Immigration, Refugees and Citizenship Canada (IRCC) is investing more than $14.3 million to provide more settlement services in the three Prairie provinces of Alberta, Saskatchewan and Manitoba.
In August last year, Ottawa issued a call for proposals under the Resettlement Assistance Program (RAP) and for case management services. The federal government then selected 14 projects to offer more services to refugees and other vulnerable newcomers in the Prairies.
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Thursday, Ottawa announced those investments would include more than $10.1 million to extend case management services in 11 communities in both English and French. That’s to help vulnerable newcomers with support and referrals to successfully settle into their new communities.
$4.2M to Fund 3 New Settlement Service Providers
The new funds also include more than $4.2 million to add another three service providers under the RAP in Fort McMurray and Grand Prairie, Alberta, and Winkler, Manitoba.
Canadian immigration officials describe these organizations as “key to enhancing access to support services for refugees in smaller and rural communities and providing newcomers with the tools needed for their long-term success in the years ahead.”
Canada is bullish on immigration, setting its sights on record-breaking numbers of new permanent residents to the country over the next three years.
Under the immigration levels plan presented by immigration Minister Sean Fraser earlier this year, Canada plans to welcome 431,645 permanent residents this year, 447,055 next year, and 451,000 in 2024.
“We are focused on economic recovery, and immigration is the key to getting there,” said Fraser.
“Setting bold new immigration targets, as outlined in the 2022-2024 Levels Plan, will further help bring the immeasurable contribution of immigrants to our communities and across all sectors of the economy.”
Provincial governments in the Prairies share that enthusiasm for immigration.
Earlier this month, Saskatchewan introduced its Labour Mobility and Fair Registration Practices Act to help it grow its population to 1.4 million in the next eight years, up from its roughly 1.18 million residents now.
That legislation is also expected to help create 100,000 jobs over the same time period.
Immigration to Prairies Rebounded Last Year to Almost Pre-Pandemic Levels
Last year, immigration to Alberta rebounded to hit 40,040 new permanent residents, IRCC figures reveal.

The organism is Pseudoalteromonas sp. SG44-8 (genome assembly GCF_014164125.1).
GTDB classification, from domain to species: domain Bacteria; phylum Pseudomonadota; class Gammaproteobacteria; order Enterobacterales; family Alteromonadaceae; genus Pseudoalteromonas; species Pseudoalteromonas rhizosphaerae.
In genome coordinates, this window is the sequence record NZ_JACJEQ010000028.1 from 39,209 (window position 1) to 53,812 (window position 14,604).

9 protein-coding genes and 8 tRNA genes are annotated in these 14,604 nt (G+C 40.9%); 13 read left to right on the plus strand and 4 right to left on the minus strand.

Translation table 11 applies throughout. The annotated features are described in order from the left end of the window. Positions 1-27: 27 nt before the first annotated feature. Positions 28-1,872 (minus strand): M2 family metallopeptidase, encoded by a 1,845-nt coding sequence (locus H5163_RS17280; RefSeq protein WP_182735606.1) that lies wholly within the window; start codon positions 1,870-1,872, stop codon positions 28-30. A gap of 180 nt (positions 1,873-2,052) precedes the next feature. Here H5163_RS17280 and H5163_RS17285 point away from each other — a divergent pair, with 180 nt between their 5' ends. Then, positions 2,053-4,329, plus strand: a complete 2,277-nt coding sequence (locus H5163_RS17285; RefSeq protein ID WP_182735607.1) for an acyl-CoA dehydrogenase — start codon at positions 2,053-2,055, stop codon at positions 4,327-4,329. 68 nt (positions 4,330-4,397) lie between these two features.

That’s almost double the 22,955 new permanent residents who moved there during 2020 but still a shade under the 43,690 new permanent residents to the province in 2019, the last full year before COVID-19.
In Saskatchewan, too, immigration rose somewhat last year, to 10,955 new permanent residents from the 7,400 in 2020 but closed last year still down 30.9 per cent off the 15,855 new permanent residents in 2019.
Manitoba saw a similar rebound, welcoming 16,585 new permanent residents last year, almost double the 8,630 in 2020 but still down almost 12.3 per cent compared to the 18,910 new permanent residents who settled there in 2019.
“Newcomers and refugees have long been a driving force behind Canada’s society and economy. Our country has a proud tradition of being an international leader in resettlement and integration,” said Marie-France Lalonde, parliamentary secretary to Canada’s immigration minister.
“This success could not be achieved without vital settlement service organizations that help newcomers learn Canada’s official languages, find jobs and build successful lives in their new communities.”
Under the RAP, Canada supports government-assisted refugees and other eligible clients upon arrival in all provinces outside of Quebec. The program provides newcomers with direct financial support and funds service provider organizations that deliver immediate and essential services.
Those financial supports include a one-time start-up allowance and monthly income for up to one year. RAP service provider organizations deliver services to immigrants within their first six weeks of arrival in Canada.